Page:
Some residents in Fort McMurray have been on edge the past few days following a wildfire that has burned close to some homes.
“It was 100 feet from the row of houses on McKinlay crescent,” Fort McMurray resident Billy Martin said.
“You can see it from your house and that’s way too close for comfort,” Fort McMurray resident Dave Scantland added
Scantland lives on the north side of Fort McMurray where fire crews and helicopters have been battling a blaze that broke out Tuesday.
“Anybody with property around there, it’s making us nervous because you can see the flames,” Scantland said.
According to Regional Municipality of Wood Buffalo Fire Chief Jody Butz who posted a video online Thursday, he said this is one of five human caused fires this week that started in the region.
“The conditions that we are experiencing are extremely dry at the moment and the foliage has fallen from the trees creating above average wildfire risk in our region,” regional municipality of Wood Buffalo fire chief Jody Butz said.
Martin was working nearby when he spotted the flames.
“The winds picked up about two in the afternoon and it got pretty scary for a little bit, especially for the people on Walnut Crescent, McKinlay Crescent Morgan Heights area that is the same row of house that got burned in the 2016 fire,” Martin said.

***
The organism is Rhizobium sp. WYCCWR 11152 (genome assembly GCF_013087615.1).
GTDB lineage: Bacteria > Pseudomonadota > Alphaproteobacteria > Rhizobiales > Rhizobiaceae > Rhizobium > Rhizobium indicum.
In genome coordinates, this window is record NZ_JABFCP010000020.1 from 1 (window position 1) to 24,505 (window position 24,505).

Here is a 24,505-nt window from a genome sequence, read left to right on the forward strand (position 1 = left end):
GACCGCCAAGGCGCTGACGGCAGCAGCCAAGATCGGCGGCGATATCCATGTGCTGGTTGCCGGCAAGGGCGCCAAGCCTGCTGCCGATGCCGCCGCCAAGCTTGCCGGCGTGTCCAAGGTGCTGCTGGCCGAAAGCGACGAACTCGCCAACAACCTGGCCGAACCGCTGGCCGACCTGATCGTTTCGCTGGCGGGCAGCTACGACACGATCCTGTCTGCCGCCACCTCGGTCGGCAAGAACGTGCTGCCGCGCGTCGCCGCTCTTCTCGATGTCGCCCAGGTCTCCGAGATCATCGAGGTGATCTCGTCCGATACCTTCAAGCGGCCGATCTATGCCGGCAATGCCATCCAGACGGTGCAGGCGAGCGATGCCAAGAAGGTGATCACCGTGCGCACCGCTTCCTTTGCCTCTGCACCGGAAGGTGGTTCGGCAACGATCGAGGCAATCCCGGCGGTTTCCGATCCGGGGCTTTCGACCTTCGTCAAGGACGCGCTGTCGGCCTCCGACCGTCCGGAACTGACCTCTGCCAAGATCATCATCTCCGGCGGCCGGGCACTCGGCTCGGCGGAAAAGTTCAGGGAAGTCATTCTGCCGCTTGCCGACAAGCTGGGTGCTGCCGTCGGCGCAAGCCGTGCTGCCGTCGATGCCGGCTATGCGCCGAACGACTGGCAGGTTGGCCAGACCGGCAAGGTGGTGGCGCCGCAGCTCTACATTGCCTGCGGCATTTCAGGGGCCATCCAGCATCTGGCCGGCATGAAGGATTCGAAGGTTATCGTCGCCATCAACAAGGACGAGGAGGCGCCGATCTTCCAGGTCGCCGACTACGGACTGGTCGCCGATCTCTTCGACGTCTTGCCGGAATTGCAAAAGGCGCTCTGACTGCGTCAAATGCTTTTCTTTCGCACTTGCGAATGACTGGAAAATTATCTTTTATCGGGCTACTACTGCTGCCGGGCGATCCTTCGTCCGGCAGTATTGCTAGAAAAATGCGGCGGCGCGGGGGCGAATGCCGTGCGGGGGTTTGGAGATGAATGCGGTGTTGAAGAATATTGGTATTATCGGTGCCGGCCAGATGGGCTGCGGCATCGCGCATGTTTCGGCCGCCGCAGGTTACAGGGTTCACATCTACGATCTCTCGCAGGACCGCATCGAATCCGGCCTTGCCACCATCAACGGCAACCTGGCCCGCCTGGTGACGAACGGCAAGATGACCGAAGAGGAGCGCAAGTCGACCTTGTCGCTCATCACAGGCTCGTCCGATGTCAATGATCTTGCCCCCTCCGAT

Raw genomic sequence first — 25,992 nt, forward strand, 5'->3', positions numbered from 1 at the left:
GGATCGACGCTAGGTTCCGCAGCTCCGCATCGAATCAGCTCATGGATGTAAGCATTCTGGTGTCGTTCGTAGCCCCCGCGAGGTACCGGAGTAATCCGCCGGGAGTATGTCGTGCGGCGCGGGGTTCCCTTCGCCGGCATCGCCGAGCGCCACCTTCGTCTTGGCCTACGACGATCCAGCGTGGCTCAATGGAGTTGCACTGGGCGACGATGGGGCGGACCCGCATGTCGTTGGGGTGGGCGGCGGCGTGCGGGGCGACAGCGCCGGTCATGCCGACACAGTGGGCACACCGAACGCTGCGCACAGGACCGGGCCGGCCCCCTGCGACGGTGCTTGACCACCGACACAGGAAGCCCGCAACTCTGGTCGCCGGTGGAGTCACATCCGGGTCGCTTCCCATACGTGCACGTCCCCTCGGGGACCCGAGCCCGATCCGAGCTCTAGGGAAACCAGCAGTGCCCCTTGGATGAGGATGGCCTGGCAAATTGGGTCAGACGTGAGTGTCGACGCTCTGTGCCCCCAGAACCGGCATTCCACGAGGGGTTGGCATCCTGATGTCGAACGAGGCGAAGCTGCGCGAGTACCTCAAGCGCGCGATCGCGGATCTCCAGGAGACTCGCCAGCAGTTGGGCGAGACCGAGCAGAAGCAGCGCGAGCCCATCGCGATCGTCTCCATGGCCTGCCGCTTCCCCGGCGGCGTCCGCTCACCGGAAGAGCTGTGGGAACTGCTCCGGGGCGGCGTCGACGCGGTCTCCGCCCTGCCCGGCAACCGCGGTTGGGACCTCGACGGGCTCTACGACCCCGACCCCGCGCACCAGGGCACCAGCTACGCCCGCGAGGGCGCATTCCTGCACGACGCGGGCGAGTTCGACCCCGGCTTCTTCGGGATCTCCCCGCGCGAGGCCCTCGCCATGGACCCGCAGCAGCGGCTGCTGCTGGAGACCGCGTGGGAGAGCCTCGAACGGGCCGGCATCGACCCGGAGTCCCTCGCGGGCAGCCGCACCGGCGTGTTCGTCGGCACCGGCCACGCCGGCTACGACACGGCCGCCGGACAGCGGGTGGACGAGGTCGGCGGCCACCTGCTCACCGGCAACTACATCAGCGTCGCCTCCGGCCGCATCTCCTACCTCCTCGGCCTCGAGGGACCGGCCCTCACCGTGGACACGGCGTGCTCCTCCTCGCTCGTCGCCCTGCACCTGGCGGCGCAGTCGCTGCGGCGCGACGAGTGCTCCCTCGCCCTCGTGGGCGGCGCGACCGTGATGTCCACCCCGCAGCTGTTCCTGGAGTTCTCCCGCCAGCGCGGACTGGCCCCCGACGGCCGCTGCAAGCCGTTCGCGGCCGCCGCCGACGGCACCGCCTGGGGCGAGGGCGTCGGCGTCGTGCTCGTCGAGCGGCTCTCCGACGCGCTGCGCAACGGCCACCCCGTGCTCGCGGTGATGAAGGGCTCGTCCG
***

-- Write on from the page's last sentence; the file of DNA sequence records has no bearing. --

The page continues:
Martin and Scantland both said the site of seeing a fire so close to homes brings back terrifying memories of the wildfire in 2016 that charred much of the region.
“A lot of us are traumatized over it and a lot of us have PTSD when we hear a chopper to regular duties,” Scantland said.
“I know of a couple people that packed up and evacuated out of precaution,” Martin said.
While crews have been able to contain the fire as of Saturday, cooler temperatures have led to heavy smoke.
“It got really smoky to the point where they actually closed a couple roads down, like no visibility,” Martin said.
Martin said conditions are not ideal but thankfully it’s nothing close to the devastation of 2016.
A frightful fire still keeping many residents on high alert.
“We have to look with our own eyes in order to determine the threat,” Scantland said.